On AppStories+, Federico ponders what notes are, what they should be, and whether he should document more of what he learns on the web.

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Looking Past the Smoke and Mirrors of the MGM Hack [Sponsor]

The September 2023 MGM hack quickly became one of the most notorious ransomware attacks in recent memory. Journalists and cybersecurity experts rushed to report on the broken slot machines, angry hotel guests, and the fateful phishing call to MGM’s help desk that started it all.

And, like a slick magic trick, the public’s attention was drawn in the wrong direction. Now, months later, we’re still missing something critical about the MGM hack.

That’s because, for many of the most important questions about the breach, the popular answers are either incomplete or inaccurate. Those include: who hacked MGM, what tactics they used to breach the system, and how security teams can protect themselves against similar attacks.

Why is that a problem? Because it lets us write off the MGM hack as a one-off story, instead of an example of an emerging style of attack that we’ll certainly be seeing more of. And that leaves companies and security teams unprepared. 

Who hacked MGM?

Plenty of news stories have confidently blamed the MGM attack on either the Scattered Spider or ALPHV hacking group, but the truth is still murky, and likely involves a dangerous team up between different groups, each bringing their own expertise to the table.

Their attacks first use fluent English social engineering skills to get onto networks, where they then deploy sophisticated ransomware that quickly establishes persistence across multiple systems.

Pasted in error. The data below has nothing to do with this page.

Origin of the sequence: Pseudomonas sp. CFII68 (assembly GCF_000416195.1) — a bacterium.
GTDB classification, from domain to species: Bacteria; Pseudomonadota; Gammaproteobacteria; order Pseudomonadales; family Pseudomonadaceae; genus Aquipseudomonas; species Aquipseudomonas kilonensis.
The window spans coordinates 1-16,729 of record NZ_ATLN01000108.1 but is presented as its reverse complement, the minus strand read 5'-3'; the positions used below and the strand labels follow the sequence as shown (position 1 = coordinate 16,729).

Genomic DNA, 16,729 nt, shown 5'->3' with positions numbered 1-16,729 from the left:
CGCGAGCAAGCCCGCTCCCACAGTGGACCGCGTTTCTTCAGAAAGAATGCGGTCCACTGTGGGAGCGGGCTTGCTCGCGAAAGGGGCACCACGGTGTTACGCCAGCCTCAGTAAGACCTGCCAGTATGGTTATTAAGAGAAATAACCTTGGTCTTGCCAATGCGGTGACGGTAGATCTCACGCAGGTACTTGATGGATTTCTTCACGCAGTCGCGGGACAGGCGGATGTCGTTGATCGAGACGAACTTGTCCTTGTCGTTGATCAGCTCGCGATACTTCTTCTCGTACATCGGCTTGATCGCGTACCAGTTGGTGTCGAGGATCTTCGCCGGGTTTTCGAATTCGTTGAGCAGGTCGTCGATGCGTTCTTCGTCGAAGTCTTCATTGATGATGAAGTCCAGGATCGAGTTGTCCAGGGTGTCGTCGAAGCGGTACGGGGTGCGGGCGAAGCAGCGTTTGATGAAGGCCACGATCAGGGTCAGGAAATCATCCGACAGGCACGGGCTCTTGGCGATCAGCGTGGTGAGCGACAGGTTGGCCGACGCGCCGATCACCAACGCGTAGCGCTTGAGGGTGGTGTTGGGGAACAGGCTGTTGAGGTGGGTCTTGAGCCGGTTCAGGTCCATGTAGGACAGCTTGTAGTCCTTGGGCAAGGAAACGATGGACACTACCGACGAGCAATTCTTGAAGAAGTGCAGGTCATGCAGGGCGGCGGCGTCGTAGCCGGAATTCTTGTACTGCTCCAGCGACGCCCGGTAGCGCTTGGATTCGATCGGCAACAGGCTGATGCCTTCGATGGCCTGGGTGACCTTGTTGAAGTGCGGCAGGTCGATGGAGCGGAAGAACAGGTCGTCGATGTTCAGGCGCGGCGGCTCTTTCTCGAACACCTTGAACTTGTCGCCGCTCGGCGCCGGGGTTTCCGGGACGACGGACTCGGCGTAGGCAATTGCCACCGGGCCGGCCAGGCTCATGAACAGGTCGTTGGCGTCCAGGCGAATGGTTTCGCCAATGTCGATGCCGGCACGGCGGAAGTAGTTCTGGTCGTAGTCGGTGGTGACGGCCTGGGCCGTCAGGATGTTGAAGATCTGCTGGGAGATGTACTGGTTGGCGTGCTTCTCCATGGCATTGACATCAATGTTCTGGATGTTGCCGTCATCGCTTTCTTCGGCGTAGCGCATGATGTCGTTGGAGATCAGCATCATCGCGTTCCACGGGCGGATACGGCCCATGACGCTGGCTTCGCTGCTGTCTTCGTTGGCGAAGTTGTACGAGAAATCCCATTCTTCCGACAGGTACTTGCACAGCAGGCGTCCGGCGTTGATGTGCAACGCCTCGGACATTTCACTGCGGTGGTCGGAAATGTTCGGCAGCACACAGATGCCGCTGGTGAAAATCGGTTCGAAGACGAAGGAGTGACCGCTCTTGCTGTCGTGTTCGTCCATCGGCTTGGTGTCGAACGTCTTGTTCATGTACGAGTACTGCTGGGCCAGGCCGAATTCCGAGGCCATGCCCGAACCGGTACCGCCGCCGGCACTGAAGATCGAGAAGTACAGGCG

What tactics did they use? 

The dominant narrative has been that “a single phone call hacked MGM.” A phone vishing attack to MGM’s IT help desk is what started the hack, but there’s much more to it than that. The real issue is that this help desk worker was set up to fail by MGM’s weak ID verification protocols, and probably wasn’t doing anything “wrong” when they gave the bad actors access to a super administrator account. 

How can security teams protect themselves? 

Cybersecurity experts have centered most of their advice on user ID verification. But while it’s true that MGM’s help desk needed better ways of verifying employee identity, there’s another factor that should have stopped the hackers in their tracks. 

That’s where you need to focus your attention. In fact, if you just focus your vision, you’ll find you’re already staring at the security story the pros have been missing.

It’s the device you’re reading this on. 

To read more of what we learned when we researched the MGM hack–like how hacker groups get their names, the worrying gaps in MGM’s security, and why device trust is the real core of the story–check out the Kolide Blog.

Our thanks to Kolide for sponsoring MacStories this week.


MacStories Unwind: Cattywampus

This week on MacStories Unwind, I’m a little wired, we explore Southern expressions, share some Legion Go follow-up and have app, hardware, TV, and music picks.



This episode is sponsored by:

Southern Expressions

Picks


MacStories Unwind+